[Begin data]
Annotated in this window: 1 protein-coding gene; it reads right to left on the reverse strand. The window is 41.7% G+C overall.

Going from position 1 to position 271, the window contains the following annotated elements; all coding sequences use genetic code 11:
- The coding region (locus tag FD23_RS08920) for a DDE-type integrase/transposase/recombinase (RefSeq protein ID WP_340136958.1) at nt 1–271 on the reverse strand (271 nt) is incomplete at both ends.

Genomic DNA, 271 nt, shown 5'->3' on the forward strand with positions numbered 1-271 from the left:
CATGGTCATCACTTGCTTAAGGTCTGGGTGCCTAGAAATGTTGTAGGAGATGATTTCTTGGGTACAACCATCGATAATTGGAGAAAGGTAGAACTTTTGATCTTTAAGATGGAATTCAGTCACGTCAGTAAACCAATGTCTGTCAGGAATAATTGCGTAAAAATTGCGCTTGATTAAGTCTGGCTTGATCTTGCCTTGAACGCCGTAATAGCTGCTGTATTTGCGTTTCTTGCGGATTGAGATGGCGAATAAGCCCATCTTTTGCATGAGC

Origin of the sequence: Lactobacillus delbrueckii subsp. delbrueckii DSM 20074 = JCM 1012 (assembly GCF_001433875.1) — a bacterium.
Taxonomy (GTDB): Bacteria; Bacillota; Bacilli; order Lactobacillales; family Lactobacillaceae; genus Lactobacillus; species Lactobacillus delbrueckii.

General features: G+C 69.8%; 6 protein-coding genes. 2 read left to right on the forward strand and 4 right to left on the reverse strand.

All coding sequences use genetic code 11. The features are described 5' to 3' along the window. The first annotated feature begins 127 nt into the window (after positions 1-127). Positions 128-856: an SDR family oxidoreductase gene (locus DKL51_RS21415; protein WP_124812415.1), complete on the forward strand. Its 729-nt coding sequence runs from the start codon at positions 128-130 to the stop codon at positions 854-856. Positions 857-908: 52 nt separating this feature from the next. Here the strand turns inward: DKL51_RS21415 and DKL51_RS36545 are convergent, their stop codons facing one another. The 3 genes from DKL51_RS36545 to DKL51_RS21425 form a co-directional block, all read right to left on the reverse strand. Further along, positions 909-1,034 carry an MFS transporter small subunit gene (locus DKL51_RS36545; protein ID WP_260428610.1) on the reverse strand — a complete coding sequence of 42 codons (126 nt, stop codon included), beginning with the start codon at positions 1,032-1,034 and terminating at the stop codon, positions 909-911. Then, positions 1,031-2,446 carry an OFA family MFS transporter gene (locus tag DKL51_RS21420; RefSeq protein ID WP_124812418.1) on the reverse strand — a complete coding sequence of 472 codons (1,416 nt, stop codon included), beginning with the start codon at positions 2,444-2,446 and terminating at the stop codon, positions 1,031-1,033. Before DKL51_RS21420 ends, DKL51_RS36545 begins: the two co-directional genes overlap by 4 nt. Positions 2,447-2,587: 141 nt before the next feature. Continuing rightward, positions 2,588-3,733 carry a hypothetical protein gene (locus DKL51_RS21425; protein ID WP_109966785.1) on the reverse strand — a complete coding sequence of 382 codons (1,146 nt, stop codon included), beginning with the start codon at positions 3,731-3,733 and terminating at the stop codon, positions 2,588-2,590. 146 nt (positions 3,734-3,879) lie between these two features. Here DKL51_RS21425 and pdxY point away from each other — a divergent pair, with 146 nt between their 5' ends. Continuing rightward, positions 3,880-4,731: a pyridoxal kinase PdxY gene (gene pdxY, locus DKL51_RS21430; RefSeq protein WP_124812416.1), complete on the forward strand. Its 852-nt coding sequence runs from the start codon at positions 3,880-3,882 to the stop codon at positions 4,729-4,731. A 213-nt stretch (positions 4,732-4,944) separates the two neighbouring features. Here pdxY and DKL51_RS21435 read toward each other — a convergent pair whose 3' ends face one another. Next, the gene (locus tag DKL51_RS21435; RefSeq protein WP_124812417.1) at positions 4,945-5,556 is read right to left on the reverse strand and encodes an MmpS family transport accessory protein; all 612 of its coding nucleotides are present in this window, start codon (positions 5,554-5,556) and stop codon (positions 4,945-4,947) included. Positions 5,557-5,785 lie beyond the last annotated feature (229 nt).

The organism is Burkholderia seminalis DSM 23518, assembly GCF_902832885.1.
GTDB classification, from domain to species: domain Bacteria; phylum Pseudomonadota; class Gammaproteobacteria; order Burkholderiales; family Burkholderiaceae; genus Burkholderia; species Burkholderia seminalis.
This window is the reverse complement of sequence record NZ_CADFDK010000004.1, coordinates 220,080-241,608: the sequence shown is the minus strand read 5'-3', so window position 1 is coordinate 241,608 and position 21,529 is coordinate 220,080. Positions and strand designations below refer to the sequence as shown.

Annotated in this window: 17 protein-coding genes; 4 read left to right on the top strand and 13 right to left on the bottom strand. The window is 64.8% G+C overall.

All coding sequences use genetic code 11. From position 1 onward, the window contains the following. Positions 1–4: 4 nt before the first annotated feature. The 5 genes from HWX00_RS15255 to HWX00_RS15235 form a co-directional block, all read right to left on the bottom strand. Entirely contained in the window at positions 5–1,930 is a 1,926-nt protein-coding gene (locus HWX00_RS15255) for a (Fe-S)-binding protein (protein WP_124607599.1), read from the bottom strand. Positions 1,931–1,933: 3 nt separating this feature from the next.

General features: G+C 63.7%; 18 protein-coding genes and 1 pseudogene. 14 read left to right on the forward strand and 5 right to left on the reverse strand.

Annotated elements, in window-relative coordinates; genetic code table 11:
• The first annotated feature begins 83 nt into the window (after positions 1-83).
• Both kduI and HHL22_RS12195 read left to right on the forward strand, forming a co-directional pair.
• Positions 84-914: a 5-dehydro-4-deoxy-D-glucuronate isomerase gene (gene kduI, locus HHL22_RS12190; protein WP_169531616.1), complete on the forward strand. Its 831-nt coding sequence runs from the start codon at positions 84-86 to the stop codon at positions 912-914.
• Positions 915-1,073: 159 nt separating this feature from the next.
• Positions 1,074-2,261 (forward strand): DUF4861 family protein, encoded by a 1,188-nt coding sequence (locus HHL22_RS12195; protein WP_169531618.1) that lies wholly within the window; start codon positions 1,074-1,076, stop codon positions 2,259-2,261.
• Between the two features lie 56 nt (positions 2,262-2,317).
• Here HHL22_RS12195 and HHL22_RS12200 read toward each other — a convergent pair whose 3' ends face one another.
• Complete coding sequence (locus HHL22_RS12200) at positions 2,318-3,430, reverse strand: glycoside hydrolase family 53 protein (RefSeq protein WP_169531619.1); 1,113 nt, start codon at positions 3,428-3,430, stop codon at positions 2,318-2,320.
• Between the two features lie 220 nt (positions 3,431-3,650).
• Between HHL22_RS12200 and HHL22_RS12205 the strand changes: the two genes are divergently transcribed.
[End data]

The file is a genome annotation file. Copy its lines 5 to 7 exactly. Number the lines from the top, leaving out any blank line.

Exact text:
CATGGTCATCACTTGCTTAAGGTCTGGGTGCCTAGAAATGTTGTAGGAGATGATTTCTTGGGTACAACCATCGATAATTGGAGAAAGGTAGAACTTTTGATCTTTAAGATGGAATTCAGTCACGTCAGTAAACCAATGTCTGTCAGGAATAATTGCGTAAAAATTGCGCTTGATTAAGTCTGGCTTGATCTTGCCTTGAACGCCGTAATAGCTGCTGTATTTGCGTTTCTTGCGGATTGAGATGGCGAATAAGCCCATCTTTTGCATGAGC

Origin of the sequence: Lactobacillus delbrueckii subsp. delbrueckii DSM 20074 = JCM 1012 (assembly GCF_001433875.1) — a bacterium.
Taxonomy (GTDB): Bacteria; Bacillota; Bacilli; order Lactobacillales; family Lactobacillaceae; genus Lactobacillus; species Lactobacillus delbrueckii.